Sweet potato muffins with feta

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Savoury muffins are great as a snack in between meals or for breakfast on the go, and these lovely ones with sweet potato (the best vegetable there is according to Jamie Oliver!), spring onions, chilli and feta are absolutely delicious!

The recipe is courtesy of Jamie’s latest cookbook, but I have substituted feta for parmesan and white flour for wholemeal. Obviously, the picture above is before they went into the oven; I was so mesmerised by the smell when they were done I just dove straight in and forgot all about photographs. Sorry, but if you make them you’ll understand.

Sweet potato muffins with feta, serves 12

Adapted from Jamie Oliver’s recipe.

olive oil

600 g sweet potatoes

4 spring onions

1-2 red chillies

6 eggs

3 tbsp cottage cheese

250 g self-raising flour

1/2 packet of feta 

Pre-heat the oven to 180C. Line a 12-hole muffin tin with paper cases. Lightly wipe each one with oiled kitchen paper. Peel the sweet potatoes and coarsely grate into a large bowl. Trim the spring onions, then finely slice with the chilli and add to the bowl, reserving half the chilli to one side. Crack in the eggs, add the cottage cheese and flour, then finely grate in most of the Parmesan and season with sea salt and black pepper. Mix until nicely combined.

Divide the muffin mixture between the cases. Add a slice of chilli to each one. Bake at the bottom of the oven for 45 to 50 minutes. They freeze well. 

 

 

Butternut squash with Persian pesto, feta and pomegranate seeds

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I found this gorgeous (and easy!) recipe on the BBC Food website and just instantly knew I had to make it. It’s courtesy of Sabrina Ghayour who’s lovely cookbook Persiana I absolutely adore. The Persian pesto with pistachios contains dill, a herb that’s very Scandinavian for me, and I like exploring new ways of using it.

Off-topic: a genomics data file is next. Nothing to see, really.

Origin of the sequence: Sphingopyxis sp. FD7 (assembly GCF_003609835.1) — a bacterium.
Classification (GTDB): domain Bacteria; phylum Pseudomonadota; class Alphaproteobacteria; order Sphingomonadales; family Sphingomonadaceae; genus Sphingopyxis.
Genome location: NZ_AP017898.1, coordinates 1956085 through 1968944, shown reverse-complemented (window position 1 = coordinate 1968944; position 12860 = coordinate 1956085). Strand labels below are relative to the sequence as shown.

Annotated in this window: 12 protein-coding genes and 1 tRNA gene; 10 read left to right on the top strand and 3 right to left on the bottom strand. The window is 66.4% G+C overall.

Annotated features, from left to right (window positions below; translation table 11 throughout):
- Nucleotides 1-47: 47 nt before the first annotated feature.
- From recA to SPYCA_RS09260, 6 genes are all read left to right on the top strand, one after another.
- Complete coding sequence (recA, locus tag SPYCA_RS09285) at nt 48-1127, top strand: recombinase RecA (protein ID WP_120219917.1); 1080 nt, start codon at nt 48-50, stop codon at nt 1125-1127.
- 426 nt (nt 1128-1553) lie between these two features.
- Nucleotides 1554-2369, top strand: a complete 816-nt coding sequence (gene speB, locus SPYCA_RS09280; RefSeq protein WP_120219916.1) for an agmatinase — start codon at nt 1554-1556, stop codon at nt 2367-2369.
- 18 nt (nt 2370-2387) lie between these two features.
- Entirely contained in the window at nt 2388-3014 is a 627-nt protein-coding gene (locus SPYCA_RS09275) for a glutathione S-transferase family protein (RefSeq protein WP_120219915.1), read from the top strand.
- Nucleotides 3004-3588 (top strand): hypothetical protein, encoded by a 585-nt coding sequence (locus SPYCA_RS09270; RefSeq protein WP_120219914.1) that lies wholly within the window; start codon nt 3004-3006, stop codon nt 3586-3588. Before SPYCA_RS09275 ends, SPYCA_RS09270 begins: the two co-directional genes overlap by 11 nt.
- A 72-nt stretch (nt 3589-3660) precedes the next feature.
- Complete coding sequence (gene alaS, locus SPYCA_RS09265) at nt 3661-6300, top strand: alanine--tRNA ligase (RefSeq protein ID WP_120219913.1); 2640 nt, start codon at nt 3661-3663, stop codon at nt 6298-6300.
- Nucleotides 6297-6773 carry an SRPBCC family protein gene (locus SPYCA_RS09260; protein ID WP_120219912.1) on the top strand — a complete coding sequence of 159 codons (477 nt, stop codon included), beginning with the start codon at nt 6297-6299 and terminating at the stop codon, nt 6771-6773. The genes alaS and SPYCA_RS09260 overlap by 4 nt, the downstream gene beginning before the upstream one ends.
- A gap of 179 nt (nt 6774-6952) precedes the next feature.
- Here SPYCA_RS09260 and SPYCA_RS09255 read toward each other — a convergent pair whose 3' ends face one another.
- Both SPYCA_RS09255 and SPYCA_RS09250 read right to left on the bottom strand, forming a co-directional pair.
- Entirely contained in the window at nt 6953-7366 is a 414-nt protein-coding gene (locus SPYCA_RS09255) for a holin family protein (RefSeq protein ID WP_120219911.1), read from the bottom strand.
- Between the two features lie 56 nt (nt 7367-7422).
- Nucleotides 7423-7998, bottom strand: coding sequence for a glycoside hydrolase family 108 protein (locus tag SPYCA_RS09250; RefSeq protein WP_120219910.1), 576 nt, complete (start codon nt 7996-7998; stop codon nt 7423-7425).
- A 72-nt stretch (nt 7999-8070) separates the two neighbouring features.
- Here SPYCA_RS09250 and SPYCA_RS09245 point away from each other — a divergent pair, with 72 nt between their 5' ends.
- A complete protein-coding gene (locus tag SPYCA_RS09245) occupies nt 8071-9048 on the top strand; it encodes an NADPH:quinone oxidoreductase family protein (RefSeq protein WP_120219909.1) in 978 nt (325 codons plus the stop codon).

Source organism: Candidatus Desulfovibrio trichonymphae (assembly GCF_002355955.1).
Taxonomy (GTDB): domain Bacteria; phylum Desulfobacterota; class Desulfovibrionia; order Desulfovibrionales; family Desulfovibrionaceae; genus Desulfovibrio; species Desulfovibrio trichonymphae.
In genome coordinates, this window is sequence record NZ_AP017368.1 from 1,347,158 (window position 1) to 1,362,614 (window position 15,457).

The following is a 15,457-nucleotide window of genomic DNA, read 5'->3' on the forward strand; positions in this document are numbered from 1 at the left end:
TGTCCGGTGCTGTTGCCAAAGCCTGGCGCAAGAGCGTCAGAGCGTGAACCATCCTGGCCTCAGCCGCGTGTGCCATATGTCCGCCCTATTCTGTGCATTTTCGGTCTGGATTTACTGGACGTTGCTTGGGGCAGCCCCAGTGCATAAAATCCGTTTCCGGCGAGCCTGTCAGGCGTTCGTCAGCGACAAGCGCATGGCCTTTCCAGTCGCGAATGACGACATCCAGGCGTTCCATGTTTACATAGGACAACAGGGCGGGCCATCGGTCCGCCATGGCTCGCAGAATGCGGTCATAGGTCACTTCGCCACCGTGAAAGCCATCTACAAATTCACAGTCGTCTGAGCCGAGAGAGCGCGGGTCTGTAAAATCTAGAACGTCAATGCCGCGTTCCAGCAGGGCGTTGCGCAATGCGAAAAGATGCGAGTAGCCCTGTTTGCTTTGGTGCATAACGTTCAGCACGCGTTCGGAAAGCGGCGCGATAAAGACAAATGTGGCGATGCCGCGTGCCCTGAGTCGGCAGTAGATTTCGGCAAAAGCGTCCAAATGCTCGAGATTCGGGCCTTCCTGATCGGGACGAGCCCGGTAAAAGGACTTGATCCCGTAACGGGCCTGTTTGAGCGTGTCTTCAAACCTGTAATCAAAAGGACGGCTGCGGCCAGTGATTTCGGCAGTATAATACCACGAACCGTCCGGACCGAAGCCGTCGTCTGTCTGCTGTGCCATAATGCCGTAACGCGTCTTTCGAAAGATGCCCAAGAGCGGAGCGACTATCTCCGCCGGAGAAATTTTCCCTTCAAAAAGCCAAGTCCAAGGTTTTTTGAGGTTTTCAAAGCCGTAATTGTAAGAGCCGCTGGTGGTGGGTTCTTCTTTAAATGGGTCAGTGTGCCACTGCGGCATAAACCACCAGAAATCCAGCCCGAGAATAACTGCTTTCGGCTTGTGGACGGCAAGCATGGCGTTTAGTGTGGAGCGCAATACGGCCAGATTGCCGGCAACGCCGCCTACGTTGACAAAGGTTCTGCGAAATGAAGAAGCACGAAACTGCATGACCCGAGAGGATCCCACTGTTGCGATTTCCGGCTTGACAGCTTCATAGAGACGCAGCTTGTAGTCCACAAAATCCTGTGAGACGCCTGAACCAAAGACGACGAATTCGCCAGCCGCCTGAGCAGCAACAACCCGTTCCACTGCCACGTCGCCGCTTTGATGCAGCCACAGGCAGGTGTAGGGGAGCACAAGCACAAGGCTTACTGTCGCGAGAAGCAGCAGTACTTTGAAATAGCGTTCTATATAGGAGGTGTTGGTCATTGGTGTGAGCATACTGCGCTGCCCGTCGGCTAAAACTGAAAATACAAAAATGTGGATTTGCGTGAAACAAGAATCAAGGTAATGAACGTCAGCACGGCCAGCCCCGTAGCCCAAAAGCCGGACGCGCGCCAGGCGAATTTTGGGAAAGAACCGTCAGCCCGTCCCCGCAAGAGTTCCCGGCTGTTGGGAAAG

I had this for supper one day, but it works just as well at a mezze table, as a starter or on a buffet.

Butternut squash with Persian pesto, feta and pomegranate seeds, serves 4

Adapted from Sabrina Ghayour’s recipe

1 large butternut squash, quartered lengthways (skin-on), and seeds removed 

4 tbsp olive oil

salt and pepper

150 g feta

100 g pomegranate seeds

For the pesto:

100 g pistachios

70 g parmesan

100 ml olive oil

1 small bunch coriander

1 small bunch parsley

1 small bunch dill

1 red chilli

1 lemon, juice only

2 tsp salt

Preheat the oven to 200C and line a baking tray with parchment paper. Rub each wedge of butternut squash with oil and season generously. Place on the lined baking tray. Roast the squash for about 45-50 minutes, just until the edges have begun to brown slightly. Check the squash is cooked by inserting a knife – if it slides in easily the squash is cooked.  

For the pesto, add the pistachios and cheese to a food processor. Pulse to break them into small pieces and add enough olive oil to slacken the mixture to your desired consistency (you may not need all the oil). Add all the herbs and a little more olive oil. Season generously with sea salt and give the mixture one last pulse. Taste the pesto, to make sure it has enough salt and acidity, and allow it to rest in the fridge until you need it. 

To serve, place the butternut squash on plates, drizzled generously with the pesto. Crumble your feta over the top and scatter some pomegranate seeds over to finish.